So, do you remember this?
Well, according to VGChartz, Microsoft’s Kinect did in fact eventually reach the milestone of 4 million units sold worldwide (2.6 million units in the Americas) in the week that ended on Dec. 11. Of units sold, 40% of them bundled with a Xbox 360 console, which indicates that there actually was an expansion of the console’s user base. The PlayStation Move, which didn’t get all the marketing support the Kinect did, has sold just over 900 thousand units so far.
So yeah, I was wrong. Colin Sebastian was right.
Shit. I hate being wrong.
However, I still don’t believe Kinect’s success has enough legs for the long run, since the arguments presented in that article (you know, the 5 reasons why once up, you can’t come back down) are all still valid.
Now leave me alone while I enjoy my grudge for not having my MBA funded by Lazard Capital Markets.
But hey! On the other hand, I’m not unemployed anymore. I got an actual paid job! But what a beautiful coincidence!
We all probably laughed at the well-written advertising jips in Mass Effect 2, but the technology to make specifically targeted advertising/marketing already exists. It might even be in your living room already. On the subject of compiling data on Xbox Live customers, Dennis Durkin, Microsoft’s corporate vice president, posed the following (and make note, this is all hypothetical and not actually happening…but it’s still interesting to think about),
Kinect actually brings a really interesting opportunity as it relates to (customer data), because obviously with Kinect when you stand in front of it, it has face recognition, voice recognition. We can cater what content gets presented to you based on who you are. So your wife, in the future, may get a different set of content choices than you because we have a smart device that knows that your preferences are different than hers.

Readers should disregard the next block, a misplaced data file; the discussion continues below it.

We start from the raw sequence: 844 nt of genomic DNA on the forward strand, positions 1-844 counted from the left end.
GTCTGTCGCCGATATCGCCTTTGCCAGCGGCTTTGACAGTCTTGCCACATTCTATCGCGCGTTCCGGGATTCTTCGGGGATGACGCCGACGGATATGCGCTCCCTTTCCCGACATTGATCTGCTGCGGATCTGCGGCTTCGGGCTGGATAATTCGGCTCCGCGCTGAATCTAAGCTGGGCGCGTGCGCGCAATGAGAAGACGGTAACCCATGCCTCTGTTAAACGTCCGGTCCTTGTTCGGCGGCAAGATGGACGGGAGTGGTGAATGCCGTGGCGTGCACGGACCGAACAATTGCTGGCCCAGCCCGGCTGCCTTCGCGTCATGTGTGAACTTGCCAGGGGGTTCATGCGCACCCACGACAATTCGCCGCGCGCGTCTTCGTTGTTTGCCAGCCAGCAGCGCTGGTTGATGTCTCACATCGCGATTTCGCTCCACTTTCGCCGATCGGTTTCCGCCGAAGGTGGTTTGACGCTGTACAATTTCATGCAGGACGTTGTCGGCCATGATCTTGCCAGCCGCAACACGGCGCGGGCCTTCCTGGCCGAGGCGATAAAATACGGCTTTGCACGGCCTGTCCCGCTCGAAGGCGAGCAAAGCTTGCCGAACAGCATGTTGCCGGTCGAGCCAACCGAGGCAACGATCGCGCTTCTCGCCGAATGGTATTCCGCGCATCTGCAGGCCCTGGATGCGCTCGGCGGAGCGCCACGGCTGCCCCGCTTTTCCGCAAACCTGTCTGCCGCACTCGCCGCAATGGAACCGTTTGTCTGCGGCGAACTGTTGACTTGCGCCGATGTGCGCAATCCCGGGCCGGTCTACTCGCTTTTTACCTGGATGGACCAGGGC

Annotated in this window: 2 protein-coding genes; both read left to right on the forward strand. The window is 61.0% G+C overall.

And over time, that will help us be more targeted about what content choices we present. What advertising we present. How we get better feedback and data. About how many people are in a room when an advertisement is shown. How many people are in a room when a game is being played.
The rest of the quote can be found here, if you’re interested.
This should come to no surprise to anyone in the wake of the Patriot Act–what is privacy? Insurance companies can look at your social network pictures and deny you coverage for, say, depression, because you have photos that seem to suggest you’re having “fun.” Plenty of places sell or acquire your information for marketing purposes, and then catalog it for other people to see on sites like Spokeo. Hell, even if you’re safe about your online information, you’re still being watched while you play games–developers like Bioware, for example, “watch” you play your games from afar (but if you want to secure your tinfoil hat a little better, you can disable them from doing so in the option menus of their games, I believe). Lionhead probably does too, judging from their choice to get rid of menus because of how most people did not use them (or something like that).
Still, it’s worth noting that if you’re planning on purchasing the Kinect, Microsoft can watch you. Some samples of the Terms of Service, courtesy of LazyGamer:
- (Microsoft) expressly authorize and consent to us accessing or disclosing information about you, including the content of your communications, in order to: (a) comply with the law or respond to lawful requests or legal process; (b) protect the rights or property of Microsoft, our partners, or our customers, including the enforcement of our agreements or policies governing your use of the Service; or (c) act on a good faith belief that such access or disclosure is necessary to protect the personal safety of Microsoft employees, customers, or the public.
- You should not expect any level of privacy concerning your use of the live communication features (for example, voice chat, video and communications in live-hosted gameplay sessions) offered through the Service.
Microsoft has announced a price increase for Xbox live effective November 1st, bringing the pricepoint established in 2002 from a snug 50 dollars up to 60. As you might’ve guessed, the reception hasn’t been all positive around the web. Why increase the pricepoint now, what is is justifying it? With resentment, people ask why they should be forced to pay more money for “useless” features such as Facebook and ESPN–why should anyone pay for something which they might not even use?
I’m not here to tell you that these concerns are wrong, because they are valid. Really. It’s your money that’s on the line, and you want to get the most out of your dollar.